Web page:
Although the ASF would be a one-time commitment, it would continue for 12 months. This would make it longer, but also more concentrated than annual and repeated 2-week commitments as in China. This would give Fellows the opportunity to become familiar with the issues and skills in their area of specialty—such as maintaining domestic nuclear arsenals—on a deeper level than is possible in a short-term commitment. It would also invest in potential recruits for long-term military service, especially in areas involving cyber or other technological expertise. This has been a significant challenge for the military up to now. Marine Corps General Dennis Crall noted in a 2018 Senate hearing that it was difficult to recruit competent cyberwarfare experts across the country, due to private sector competition and low numbers of qualified people. By exposing top coders to the services early on, the military would be able to increase its recruiting reach far beyond its current capabilities.

The emergence of great power competition is far from the only reason to implement this proposal, however. Although most national service proposals focus solely on the military, a defining upgrade of the ASF should be to place the top 10% of high school graduates who apply in a diplomacy-related track overseas. This would serve to reinvigorate the Foreign Service pipeline.

This reflects a need to recruit the best talent possible to the Foreign Service, which represents America to the world. Too often, America’s most visible representatives around the world are wearing camouflage. Although the military is vitally important to American security interests, it would behoove the U.S. to project a more approachable, confident, and competent image. This initiative can expose the world to America’s future Rhodes Scholars, National Science Foundation grantees, Phi Beta Kappas, and service club presidents, and likewise expose those future leaders to international careers in government. 

The State Department is currently at its lowest level of recruitment in over a decade. The ASF would give it the first chance to recruit top talent before it goes to Google, Harvard, or McKinsey. This would be a tremendous step towards rebuilding and rethinking the public sector, as career diplomat William Burns has called for, while simultaneously giving Fellows exposure to the work of America’s diplomats and special agencies.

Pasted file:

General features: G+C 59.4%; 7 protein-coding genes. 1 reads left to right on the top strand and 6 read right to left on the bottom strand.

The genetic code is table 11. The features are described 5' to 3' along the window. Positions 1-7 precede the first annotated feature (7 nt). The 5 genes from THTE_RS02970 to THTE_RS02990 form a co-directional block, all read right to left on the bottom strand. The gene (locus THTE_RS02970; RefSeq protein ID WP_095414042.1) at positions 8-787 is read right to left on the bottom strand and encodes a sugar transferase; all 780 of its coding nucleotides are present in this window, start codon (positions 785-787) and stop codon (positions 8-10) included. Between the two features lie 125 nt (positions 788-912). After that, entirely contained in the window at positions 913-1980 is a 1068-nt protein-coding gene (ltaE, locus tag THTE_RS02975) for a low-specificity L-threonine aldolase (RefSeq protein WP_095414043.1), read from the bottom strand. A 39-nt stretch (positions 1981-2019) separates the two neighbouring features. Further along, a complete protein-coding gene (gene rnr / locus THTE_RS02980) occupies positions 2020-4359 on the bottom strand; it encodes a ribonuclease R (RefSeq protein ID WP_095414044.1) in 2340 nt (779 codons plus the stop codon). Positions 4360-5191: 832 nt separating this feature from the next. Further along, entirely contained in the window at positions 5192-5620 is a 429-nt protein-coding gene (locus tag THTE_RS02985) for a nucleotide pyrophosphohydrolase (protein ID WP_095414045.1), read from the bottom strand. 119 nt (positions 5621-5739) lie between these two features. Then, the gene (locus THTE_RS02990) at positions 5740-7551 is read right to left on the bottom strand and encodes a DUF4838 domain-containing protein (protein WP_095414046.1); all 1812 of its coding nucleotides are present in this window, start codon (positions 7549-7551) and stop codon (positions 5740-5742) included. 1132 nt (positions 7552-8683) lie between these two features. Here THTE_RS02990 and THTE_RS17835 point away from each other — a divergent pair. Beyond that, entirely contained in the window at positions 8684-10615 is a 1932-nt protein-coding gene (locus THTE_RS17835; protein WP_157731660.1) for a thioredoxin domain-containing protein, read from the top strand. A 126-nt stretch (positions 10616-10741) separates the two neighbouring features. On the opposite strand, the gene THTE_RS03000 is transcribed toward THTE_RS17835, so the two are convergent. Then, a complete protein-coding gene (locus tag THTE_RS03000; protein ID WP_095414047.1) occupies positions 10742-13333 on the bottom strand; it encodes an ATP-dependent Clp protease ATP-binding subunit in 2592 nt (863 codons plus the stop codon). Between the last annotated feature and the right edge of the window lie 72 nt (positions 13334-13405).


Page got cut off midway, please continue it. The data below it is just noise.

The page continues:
Finally, in addition to preparing for great power competition and restoring the federal government’s non-military strength abroad, the ASF would fill a potential need for a modern-day Civilian Conservation Corps (CCC) in the post-COVID economy. If the program is revenue-neutral, and not just another deficit-increasing entitlement, it is likely to win over much popular support. One scholar estimates that reducing the size of the active-duty forces of the Army and Marine Corps with conscripted soldiers in the Reserves could save over $75 billion annually. 

The ASF would be quite ambitious, and probably have to involve earlier intervention in high school physical and civic education, as well as whole new institutions to absorb the new recruits. But while it may require significant effort to coordinate, in the long run it will help to foster greater national unity and social integration by exposing citizens of all backgrounds to work for the previously-distant federal government. Additionally, it can aim to decrease political radicalization by unifying recruits towards common goals, and increase skills and virtue through specialized technical and physical training. The latter could potentially go a long way to combat obesity, drug addiction, and homelessness among the next generation.

How The ASF Would Work

How would the ASF structure achieve the above goals? The first step would be to comprehensively review all existing similar programs that could be subsumed or integrated into the ASF, as well as which ones might need to be discontinued altogether. One example of how this could be done would be by surveying alumni, staff, and international liaisons of past programs on a Net Promoter Score (NPS) scale. Some measures of success will necessarily be subjective, but in such cases long-term staff members could submit briefs as to the tangible and intangible goals achieved over the last 5 years of the program and the future potential of integrating them.